Archiver > GENEALOGY-DNA > 2009-12 > 1260131689

From: David Faux <>
Subject: Re: [DNA] R-U152 and R-L21 on the European Continent
Date: Sun, 6 Dec 2009 12:34:49 -0800
References: <><><30DCF925210946B8BF32BE93FC6678BB@RichardNW>
In-Reply-To: <30DCF925210946B8BF32BE93FC6678BB@RichardNW>


I don't really disagree with most of what you say below, with a couple
of caveats.

There now appears to be many times more L21 than U152 despite the relatively
short time it has been available. This is curious because the major
subclade of U152 is L2 and it was discovered at approximately the same time
as L21. So I don't think that L2 or its derivative L20 have any sort of
"out of the gate quicker" advantage relative to L21.

I "thumbed" through the British Isles Project county by county and even in
England there was only about a half dozen U152 yet L21 was found in almost
every county. L21 seems to be "swamping" U152 in the northern tier of
Europe, Insular or Continental. The exceptions tend to be a bit further
south in certain relative hotspots for example western Spain - plus the
rather heavy scattering in southern Italy and Sardinia (relative to the
numbers tested) that begs an explanation.

Perhaps comparing the size of the L2 and L20 in Kerchner's U152 project with
the L21 in your own would provide a more apples to apples view of the
numbers. I fear that U152 is miniscule by comparison - although the immense
number of L21 in Ireland will skew the data.

As to U106, there is good evidence that it predominates in northern Germany,
the Netherlands, and Scandinavia. Myres et al. 2007 found that of the M269,
about half was U106 and the rest as then unresolved (it is perhaps a fairly
even mixture of P312*, L21 and U152). In an unpublished study of the
Netherlands completed in 2005, U106 made up about 75% of the R1b total with
only a single solitary U152 (of a sample of about 100). Similar findings
were made in relation to Norway although 20% or so were U152 but only in the
southeastern part of the country. I have the specifics somewhere and will,
if my colleagues are unwilling or unable to publish this stuff, put it all
out for full view. We can just focus on what is published if you would

So here I think one would be on safe grounds concluding that U106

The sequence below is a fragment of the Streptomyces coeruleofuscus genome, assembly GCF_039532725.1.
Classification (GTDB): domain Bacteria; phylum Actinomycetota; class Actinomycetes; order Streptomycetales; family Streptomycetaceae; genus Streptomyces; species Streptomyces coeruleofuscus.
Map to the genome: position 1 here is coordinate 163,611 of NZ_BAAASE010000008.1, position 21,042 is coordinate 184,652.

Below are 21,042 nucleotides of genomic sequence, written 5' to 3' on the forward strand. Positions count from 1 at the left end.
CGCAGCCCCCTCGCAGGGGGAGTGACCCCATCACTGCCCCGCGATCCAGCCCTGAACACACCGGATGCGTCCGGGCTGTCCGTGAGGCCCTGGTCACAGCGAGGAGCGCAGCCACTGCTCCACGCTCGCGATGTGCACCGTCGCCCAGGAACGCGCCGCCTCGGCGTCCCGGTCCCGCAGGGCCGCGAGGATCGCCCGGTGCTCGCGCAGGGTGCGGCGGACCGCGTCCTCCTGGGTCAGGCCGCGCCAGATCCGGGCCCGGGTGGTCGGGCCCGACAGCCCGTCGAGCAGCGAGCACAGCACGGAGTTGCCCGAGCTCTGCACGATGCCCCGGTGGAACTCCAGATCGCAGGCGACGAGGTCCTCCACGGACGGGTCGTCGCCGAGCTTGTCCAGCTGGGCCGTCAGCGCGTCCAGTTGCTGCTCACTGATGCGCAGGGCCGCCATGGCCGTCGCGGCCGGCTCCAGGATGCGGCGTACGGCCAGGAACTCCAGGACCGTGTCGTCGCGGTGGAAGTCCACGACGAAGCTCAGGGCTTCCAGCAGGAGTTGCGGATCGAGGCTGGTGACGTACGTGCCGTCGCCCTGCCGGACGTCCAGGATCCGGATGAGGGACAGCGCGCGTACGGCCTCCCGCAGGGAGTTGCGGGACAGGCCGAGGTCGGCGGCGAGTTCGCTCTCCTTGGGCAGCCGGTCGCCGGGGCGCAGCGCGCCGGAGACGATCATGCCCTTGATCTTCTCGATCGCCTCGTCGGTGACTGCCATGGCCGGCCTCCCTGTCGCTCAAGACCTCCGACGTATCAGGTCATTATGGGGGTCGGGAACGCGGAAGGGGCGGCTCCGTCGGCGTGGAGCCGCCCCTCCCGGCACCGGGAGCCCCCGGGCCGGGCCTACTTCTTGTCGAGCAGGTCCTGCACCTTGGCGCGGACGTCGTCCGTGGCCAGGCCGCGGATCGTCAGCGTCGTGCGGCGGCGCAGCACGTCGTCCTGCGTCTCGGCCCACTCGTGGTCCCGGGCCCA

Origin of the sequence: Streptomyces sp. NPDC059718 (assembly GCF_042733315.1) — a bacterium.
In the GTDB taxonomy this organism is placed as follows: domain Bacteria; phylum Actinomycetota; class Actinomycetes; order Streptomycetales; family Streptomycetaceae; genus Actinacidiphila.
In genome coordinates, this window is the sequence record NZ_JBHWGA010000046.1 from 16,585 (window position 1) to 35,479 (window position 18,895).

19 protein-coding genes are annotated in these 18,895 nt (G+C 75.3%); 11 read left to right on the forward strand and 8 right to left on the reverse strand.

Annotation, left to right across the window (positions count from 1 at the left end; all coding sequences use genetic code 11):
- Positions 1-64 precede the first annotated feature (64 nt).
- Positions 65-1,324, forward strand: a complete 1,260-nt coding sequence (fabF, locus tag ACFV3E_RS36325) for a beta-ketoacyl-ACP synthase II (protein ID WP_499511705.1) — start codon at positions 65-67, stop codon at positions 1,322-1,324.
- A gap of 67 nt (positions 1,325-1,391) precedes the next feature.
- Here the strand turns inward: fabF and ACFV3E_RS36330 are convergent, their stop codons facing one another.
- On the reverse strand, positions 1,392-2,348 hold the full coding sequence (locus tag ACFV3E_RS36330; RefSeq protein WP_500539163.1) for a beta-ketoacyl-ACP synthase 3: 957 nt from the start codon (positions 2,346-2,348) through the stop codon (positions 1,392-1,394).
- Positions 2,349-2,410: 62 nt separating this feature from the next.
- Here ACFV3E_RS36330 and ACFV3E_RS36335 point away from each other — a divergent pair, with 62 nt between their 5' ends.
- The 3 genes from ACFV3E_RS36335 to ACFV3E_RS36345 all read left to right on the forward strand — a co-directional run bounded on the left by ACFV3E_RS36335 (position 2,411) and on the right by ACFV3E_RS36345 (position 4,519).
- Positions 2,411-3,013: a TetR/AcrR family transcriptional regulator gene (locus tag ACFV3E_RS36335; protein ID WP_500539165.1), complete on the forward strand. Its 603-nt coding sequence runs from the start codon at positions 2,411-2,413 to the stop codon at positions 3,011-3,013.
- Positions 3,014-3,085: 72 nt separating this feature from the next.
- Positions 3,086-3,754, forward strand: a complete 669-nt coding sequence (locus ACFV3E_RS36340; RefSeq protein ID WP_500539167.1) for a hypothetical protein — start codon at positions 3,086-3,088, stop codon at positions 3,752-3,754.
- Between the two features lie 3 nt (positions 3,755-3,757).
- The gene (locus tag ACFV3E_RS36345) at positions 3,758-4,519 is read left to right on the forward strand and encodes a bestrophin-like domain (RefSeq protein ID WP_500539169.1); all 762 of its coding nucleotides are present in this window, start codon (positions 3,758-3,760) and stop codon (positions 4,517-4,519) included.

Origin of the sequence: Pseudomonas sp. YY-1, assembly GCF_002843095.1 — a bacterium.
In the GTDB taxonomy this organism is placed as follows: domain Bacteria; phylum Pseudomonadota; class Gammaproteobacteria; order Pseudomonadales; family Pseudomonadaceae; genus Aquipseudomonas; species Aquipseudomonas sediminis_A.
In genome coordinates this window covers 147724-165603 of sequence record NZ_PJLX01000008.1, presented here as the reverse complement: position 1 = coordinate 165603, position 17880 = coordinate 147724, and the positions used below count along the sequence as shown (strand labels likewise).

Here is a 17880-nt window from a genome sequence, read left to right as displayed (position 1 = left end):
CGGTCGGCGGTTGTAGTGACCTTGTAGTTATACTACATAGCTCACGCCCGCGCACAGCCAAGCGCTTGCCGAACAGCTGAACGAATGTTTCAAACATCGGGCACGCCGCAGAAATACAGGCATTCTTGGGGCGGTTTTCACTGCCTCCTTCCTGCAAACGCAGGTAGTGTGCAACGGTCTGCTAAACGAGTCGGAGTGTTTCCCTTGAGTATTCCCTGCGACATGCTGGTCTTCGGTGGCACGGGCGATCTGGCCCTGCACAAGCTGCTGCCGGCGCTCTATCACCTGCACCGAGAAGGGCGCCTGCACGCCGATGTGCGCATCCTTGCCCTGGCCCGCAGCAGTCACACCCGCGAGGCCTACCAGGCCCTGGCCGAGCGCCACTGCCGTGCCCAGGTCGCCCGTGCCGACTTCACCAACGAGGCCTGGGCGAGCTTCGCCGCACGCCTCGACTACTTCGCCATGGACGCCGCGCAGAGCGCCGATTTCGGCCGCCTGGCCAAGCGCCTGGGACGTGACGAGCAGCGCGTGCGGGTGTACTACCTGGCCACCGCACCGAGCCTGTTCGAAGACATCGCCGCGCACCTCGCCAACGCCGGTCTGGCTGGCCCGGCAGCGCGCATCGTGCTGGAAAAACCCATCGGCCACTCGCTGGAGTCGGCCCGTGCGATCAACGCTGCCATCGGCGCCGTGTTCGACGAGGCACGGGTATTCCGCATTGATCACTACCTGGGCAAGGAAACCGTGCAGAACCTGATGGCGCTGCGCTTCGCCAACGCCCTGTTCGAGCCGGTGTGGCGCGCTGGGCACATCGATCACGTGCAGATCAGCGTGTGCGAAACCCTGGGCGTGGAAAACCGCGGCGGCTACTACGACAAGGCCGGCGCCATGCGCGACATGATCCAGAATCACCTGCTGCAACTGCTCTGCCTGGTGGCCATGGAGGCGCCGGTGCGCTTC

predominates in Scandinavia and the northern Germanic countries (as well as
Austria - see Myres et al. 2007 and Neiderstatter et al. 2008). P312 and
downstream shares the leftovers - we just don't know the relative
percentages of the pie.

David K. Faux.

On Sun, Dec 6, 2009 at 11:16 AM, Richard Stevens <>wrote:

> Those are the differences, but I don't find them "jaw dropping", especially
> in light of the fact, of which I feel compelled to remind folks over and
> over, that testing for U152 (and U106) has been going since 2005 and
> testing
> for L21 only began in late October of 2008. Just as commercial testing for
> L21 began, the world's economy went into the toilet. No doubt that has had
> some effect on orders for SNP testing. Perhaps we would know even more if
> more folks had more discretionary income to spend on SNP testing, as they
> did prior to autumn of 2008.
> L21 is not completely absent from Switzerland nor from Italy (neither is
> R-P312*).
> My own opinion (subject to change as more evidence comes to light) is that
> many (but not all) of the ancient Celts or Proto-Italo-Celts were P312+.
> Both U152 and L21 arose within that community, perhaps as the progeny of a
> couple of Genghis Khan-like chieftains whose spheres of influence
> overlapped
> to a great degree but became a bit different, especially on the
> peripheries,
> as their descendants went hither and yon and as a consequence of various
> well-known effects (founder, drift, etc.).
> By the way, there are also thus far at least three R-L21*s in Denmark, but
> only one of them has joined the R-L21 Plus Project or identified himself as
> L21+ in Ysearch. The others are in FTDNA's database and appear on the
> Haplotree/My Matches pages of project members. I had FTDNA email them and
> ask them to join the R-L21 Plus Project, but neither of them has done so
> yet. Perhaps there is a language problem to overcome.
> I wonder if anyone has noticed the amount of P312+ and subclades in
> Scandinavia. I think for awhile it was assumed that U106 was the default
> R1b1b2 subclade in Scandinavia, but that doesn't seem to be the case. I
> haven't counted the beans yet, but I think there may be as much if not more
> P312+ in Scandinavia (and perhaps in Germany, too) as there is U106+.
> Rich

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